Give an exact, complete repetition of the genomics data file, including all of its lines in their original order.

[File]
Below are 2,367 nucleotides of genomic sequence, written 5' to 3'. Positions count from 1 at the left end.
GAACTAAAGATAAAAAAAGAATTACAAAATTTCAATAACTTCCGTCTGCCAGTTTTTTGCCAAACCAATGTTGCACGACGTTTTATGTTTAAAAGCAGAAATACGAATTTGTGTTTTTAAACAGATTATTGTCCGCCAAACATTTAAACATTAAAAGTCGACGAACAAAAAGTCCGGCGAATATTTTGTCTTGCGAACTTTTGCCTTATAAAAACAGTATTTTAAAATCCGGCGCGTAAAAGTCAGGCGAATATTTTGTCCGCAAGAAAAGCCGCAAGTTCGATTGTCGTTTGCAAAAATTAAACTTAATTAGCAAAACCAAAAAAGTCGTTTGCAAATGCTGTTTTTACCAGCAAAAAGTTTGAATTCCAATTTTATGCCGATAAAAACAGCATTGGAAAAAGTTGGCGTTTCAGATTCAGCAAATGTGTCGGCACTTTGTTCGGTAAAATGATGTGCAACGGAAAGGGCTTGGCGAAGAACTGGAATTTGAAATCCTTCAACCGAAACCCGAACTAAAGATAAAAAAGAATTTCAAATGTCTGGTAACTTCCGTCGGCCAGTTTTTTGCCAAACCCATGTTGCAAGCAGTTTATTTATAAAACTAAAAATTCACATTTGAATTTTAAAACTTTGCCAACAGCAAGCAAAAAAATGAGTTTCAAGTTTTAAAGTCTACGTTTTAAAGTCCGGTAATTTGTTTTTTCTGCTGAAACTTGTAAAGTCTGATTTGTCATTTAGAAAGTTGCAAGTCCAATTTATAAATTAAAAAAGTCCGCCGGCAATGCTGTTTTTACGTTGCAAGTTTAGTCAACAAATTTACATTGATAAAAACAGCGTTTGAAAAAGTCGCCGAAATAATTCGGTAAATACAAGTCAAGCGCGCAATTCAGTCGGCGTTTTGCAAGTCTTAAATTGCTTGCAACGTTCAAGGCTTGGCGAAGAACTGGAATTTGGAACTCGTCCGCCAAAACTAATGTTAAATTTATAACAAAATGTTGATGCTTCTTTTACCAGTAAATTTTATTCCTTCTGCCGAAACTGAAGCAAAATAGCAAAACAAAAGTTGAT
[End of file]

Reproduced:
Below are 2,367 nucleotides of genomic sequence, written 5' to 3'. Positions count from 1 at the left end.
GAACTAAAGATAAAAAAAGAATTACAAAATTTCAATAACTTCCGTCTGCCAGTTTTTTGCCAAACCAATGTTGCACGACGTTTTATGTTTAAAAGCAGAAATACGAATTTGTGTTTTTAAACAGATTATTGTCCGCCAAACATTTAAACATTAAAAGTCGACGAACAAAAAGTCCGGCGAATATTTTGTCTTGCGAACTTTTGCCTTATAAAAACAGTATTTTAAAATCCGGCGCGTAAAAGTCAGGCGAATATTTTGTCCGCAAGAAAAGCCGCAAGTTCGATTGTCGTTTGCAAAAATTAAACTTAATTAGCAAAACCAAAAAAGTCGTTTGCAAATGCTGTTTTTACCAGCAAAAAGTTTGAATTCCAATTTTATGCCGATAAAAACAGCATTGGAAAAAGTTGGCGTTTCAGATTCAGCAAATGTGTCGGCACTTTGTTCGGTAAAATGATGTGCAACGGAAAGGGCTTGGCGAAGAACTGGAATTTGAAATCCTTCAACCGAAACCCGAACTAAAGATAAAAAAGAATTTCAAATGTCTGGTAACTTCCGTCGGCCAGTTTTTTGCCAAACCCATGTTGCAAGCAGTTTATTTATAAAACTAAAAATTCACATTTGAATTTTAAAACTTTGCCAACAGCAAGCAAAAAAATGAGTTTCAAGTTTTAAAGTCTACGTTTTAAAGTCCGGTAATTTGTTTTTTCTGCTGAAACTTGTAAAGTCTGATTTGTCATTTAGAAAGTTGCAAGTCCAATTTATAAATTAAAAAAGTCCGCCGGCAATGCTGTTTTTACGTTGCAAGTTTAGTCAACAAATTTACATTGATAAAAACAGCGTTTGAAAAAGTCGCCGAAATAATTCGGTAAATACAAGTCAAGCGCGCAATTCAGTCGGCGTTTTGCAAGTCTTAAATTGCTTGCAACGTTCAAGGCTTGGCGAAGAACTGGAATTTGGAACTCGTCCGCCAAAACTAATGTTAAATTTATAACAAAATGTTGATGCTTCTTTTACCAGTAAATTTTATTCCTTCTGCCGAAACTGAAGCAAAATAGCAAAACAAAAGTTGAT